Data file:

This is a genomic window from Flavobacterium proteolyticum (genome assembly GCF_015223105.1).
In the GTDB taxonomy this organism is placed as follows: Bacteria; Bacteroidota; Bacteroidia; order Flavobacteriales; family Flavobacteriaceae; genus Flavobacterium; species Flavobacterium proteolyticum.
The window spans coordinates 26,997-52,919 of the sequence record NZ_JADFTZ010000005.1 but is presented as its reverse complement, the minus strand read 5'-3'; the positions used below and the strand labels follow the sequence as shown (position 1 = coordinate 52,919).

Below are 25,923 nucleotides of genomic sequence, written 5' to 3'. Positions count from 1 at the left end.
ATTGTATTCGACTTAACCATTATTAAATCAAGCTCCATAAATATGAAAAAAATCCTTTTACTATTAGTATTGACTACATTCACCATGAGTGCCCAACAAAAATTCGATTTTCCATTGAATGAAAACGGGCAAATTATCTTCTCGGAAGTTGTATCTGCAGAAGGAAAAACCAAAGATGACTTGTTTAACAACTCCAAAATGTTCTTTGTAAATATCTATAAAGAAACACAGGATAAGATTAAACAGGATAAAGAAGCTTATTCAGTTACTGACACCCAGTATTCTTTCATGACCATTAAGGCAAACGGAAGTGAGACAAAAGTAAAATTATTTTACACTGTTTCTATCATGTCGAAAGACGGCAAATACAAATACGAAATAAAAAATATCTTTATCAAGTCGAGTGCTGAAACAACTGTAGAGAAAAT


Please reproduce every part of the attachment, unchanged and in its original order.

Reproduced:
This is a genomic window from Flavobacterium proteolyticum (genome assembly GCF_015223105.1).
In the GTDB taxonomy this organism is placed as follows: Bacteria; Bacteroidota; Bacteroidia; order Flavobacteriales; family Flavobacteriaceae; genus Flavobacterium; species Flavobacterium proteolyticum.
The window spans coordinates 26,997-52,919 of the sequence record NZ_JADFTZ010000005.1 but is presented as its reverse complement, the minus strand read 5'-3'; the positions used below and the strand labels follow the sequence as shown (position 1 = coordinate 52,919).

Below are 25,923 nucleotides of genomic sequence, written 5' to 3'. Positions count from 1 at the left end.
ATTGTATTCGACTTAACCATTATTAAATCAAGCTCCATAAATATGAAAAAAATCCTTTTACTATTAGTATTGACTACATTCACCATGAGTGCCCAACAAAAATTCGATTTTCCATTGAATGAAAACGGGCAAATTATCTTCTCGGAAGTTGTATCTGCAGAAGGAAAAACCAAAGATGACTTGTTTAACAACTCCAAAATGTTCTTTGTAAATATCTATAAAGAAACACAGGATAAGATTAAACAGGATAAAGAAGCTTATTCAGTTACTGACACCCAGTATTCTTTCATGACCATTAAGGCAAACGGAAGTGAGACAAAAGTAAAATTATTTTACACTGTTTCTATCATGTCGAAAGACGGCAAATACAAATACGAAATAAAAAATATCTTTATCAAGTCGAGTGCTGAAACAACTGTAGAGAAAAT